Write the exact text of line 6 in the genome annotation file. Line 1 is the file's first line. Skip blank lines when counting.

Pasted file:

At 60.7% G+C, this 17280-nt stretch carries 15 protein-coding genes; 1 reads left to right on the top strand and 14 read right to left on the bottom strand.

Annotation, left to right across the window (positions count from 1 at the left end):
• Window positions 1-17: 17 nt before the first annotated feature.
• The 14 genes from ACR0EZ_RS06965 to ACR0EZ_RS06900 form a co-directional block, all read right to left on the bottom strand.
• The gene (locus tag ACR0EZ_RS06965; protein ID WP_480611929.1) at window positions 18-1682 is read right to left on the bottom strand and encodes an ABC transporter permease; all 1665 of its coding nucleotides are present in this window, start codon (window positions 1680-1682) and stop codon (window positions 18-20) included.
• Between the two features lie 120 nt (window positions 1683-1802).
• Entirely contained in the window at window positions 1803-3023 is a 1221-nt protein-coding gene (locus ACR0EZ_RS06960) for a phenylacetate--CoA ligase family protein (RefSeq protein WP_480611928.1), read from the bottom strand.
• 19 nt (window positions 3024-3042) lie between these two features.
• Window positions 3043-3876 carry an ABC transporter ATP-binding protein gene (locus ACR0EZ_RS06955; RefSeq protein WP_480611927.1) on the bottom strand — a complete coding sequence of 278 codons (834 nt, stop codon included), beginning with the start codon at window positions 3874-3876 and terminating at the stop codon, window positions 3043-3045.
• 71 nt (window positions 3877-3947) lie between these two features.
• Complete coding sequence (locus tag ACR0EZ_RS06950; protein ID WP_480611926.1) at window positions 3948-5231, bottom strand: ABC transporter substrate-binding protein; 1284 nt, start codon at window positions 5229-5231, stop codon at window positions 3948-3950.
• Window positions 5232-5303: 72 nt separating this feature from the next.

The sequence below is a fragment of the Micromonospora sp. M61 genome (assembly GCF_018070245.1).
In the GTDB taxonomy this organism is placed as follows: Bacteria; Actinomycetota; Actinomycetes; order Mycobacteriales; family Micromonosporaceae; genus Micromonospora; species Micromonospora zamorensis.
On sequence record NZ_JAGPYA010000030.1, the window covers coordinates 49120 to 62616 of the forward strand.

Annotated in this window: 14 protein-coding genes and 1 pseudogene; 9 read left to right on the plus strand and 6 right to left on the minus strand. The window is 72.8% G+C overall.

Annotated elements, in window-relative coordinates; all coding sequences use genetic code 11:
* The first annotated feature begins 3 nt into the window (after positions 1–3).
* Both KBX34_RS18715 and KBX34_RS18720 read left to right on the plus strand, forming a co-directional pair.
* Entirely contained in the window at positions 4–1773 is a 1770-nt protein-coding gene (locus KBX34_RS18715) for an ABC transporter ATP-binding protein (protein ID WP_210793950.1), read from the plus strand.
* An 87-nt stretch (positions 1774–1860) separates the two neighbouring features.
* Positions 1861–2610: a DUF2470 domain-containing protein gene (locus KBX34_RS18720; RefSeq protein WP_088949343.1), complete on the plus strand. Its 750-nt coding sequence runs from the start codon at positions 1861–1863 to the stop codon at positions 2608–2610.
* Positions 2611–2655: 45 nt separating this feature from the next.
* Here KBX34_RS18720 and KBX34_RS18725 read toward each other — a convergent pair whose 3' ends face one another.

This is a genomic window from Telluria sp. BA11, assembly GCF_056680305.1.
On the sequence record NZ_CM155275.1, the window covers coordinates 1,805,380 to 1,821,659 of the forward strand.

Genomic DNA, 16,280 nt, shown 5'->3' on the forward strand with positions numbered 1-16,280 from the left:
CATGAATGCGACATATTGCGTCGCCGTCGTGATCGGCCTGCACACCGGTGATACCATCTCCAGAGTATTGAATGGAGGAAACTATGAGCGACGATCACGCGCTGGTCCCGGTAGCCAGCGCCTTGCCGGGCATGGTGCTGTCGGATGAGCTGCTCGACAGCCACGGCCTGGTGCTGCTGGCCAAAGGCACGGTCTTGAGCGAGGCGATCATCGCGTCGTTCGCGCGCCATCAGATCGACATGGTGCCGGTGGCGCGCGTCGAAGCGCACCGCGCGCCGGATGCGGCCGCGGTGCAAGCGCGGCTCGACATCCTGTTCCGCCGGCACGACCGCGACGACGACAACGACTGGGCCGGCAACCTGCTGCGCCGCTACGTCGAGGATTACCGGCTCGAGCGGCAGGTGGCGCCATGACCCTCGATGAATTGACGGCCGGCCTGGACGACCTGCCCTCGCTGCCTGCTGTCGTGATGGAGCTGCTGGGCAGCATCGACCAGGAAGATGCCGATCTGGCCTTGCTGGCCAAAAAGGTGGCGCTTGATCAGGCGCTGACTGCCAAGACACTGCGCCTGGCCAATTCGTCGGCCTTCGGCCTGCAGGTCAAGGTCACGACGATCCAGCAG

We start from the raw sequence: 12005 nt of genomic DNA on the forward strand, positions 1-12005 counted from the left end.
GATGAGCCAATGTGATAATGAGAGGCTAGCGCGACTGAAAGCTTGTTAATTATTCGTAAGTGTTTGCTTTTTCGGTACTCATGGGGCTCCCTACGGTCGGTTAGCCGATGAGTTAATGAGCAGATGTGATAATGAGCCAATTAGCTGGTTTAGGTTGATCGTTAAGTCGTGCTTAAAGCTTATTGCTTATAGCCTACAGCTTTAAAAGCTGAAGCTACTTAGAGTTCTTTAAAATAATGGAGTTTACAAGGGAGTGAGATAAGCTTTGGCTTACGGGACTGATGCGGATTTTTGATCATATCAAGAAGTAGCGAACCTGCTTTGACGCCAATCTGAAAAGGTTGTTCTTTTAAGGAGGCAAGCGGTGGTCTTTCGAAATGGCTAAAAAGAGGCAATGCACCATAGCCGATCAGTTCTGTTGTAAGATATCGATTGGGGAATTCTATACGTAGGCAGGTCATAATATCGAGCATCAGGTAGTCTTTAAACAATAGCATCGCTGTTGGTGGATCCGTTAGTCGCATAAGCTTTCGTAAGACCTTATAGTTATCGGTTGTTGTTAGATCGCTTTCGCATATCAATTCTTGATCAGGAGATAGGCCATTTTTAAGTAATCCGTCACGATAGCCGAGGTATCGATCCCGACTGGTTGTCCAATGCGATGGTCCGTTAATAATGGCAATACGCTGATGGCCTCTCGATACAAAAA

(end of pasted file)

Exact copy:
• Between the two features lie 120 nt (window positions 1683-1802).